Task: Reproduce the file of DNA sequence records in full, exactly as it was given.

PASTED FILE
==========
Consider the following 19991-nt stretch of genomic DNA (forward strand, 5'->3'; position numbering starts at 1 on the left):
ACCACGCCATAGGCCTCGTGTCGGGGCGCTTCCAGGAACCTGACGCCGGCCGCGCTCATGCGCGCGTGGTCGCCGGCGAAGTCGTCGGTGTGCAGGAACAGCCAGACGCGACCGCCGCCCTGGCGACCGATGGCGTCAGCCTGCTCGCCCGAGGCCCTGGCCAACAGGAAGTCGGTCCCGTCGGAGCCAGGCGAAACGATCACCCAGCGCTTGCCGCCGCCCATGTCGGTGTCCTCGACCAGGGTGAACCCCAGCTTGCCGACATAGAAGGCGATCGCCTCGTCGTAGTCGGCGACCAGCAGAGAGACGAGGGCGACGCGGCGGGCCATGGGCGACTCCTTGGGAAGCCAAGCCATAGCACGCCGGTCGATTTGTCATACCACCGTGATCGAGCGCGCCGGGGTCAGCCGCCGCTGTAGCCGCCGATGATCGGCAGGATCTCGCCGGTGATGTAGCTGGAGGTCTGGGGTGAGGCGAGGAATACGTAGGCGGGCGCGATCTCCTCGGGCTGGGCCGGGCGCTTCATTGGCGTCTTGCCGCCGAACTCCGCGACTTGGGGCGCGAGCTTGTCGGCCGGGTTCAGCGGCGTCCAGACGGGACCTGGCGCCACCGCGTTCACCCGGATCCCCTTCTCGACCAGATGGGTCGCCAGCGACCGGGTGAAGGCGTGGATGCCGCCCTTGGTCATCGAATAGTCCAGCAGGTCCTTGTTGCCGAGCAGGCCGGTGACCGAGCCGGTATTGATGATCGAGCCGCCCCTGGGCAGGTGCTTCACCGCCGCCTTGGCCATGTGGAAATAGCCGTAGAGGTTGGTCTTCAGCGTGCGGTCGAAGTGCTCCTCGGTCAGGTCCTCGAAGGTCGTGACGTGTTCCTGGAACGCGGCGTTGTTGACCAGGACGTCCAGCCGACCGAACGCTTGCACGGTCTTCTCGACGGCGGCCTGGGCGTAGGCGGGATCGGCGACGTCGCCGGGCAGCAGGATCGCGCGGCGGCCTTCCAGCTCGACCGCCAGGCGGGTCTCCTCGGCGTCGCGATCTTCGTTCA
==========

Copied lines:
Consider the following 19991-nt stretch of genomic DNA (forward strand, 5'->3'; position numbering starts at 1 on the left):
ACCACGCCATAGGCCTCGTGTCGGGGCGCTTCCAGGAACCTGACGCCGGCCGCGCTCATGCGCGCGTGGTCGCCGGCGAAGTCGTCGGTGTGCAGGAACAGCCAGACGCGACCGCCGCCCTGGCGACCGATGGCGTCAGCCTGCTCGCCCGAGGCCCTGGCCAACAGGAAGTCGGTCCCGTCGGAGCCAGGCGAAACGATCACCCAGCGCTTGCCGCCGCCCATGTCGGTGTCCTCGACCAGGGTGAACCCCAGCTTGCCGACATAGAAGGCGATCGCCTCGTCGTAGTCGGCGACCAGCAGAGAGACGAGGGCGACGCGGCGGGCCATGGGCGACTCCTTGGGAAGCCAAGCCATAGCACGCCGGTCGATTTGTCATACCACCGTGATCGAGCGCGCCGGGGTCAGCCGCCGCTGTAGCCGCCGATGATCGGCAGGATCTCGCCGGTGATGTAGCTGGAGGTCTGGGGTGAGGCGAGGAATACGTAGGCGGGCGCGATCTCCTCGGGCTGGGCCGGGCGCTTCATTGGCGTCTTGCCGCCGAACTCCGCGACTTGGGGCGCGAGCTTGTCGGCCGGGTTCAGCGGCGTCCAGACGGGACCTGGCGCCACCGCGTTCACCCGGATCCCCTTCTCGACCAGATGGGTCGCCAGCGACCGGGTGAAGGCGTGGATGCCGCCCTTGGTCATCGAATAGTCCAGCAGGTCCTTGTTGCCGAGCAGGCCGGTGACCGAGCCGGTATTGATGATCGAGCCGCCCCTGGGCAGGTGCTTCACCGCCGCCTTGGCCATGTGGAAATAGCCGTAGAGGTTGGTCTTCAGCGTGCGGTCGAAGTGCTCCTCGGTCAGGTCCTCGAAGGTCGTGACGTGTTCCTGGAACGCGGCGTTGTTGACCAGGACGTCCAGCCGACCGAACGCTTGCACGGTCTTCTCGACGGCGGCCTGGGCGTAGGCGGGATCGGCGACGTCGCCGGGCAGCAGGATCGCGCGGCGGCCTTCCAGCTCGACCGCCAGGCGGGTCTCCTCGGCGTCGCGATCTTCGTTCA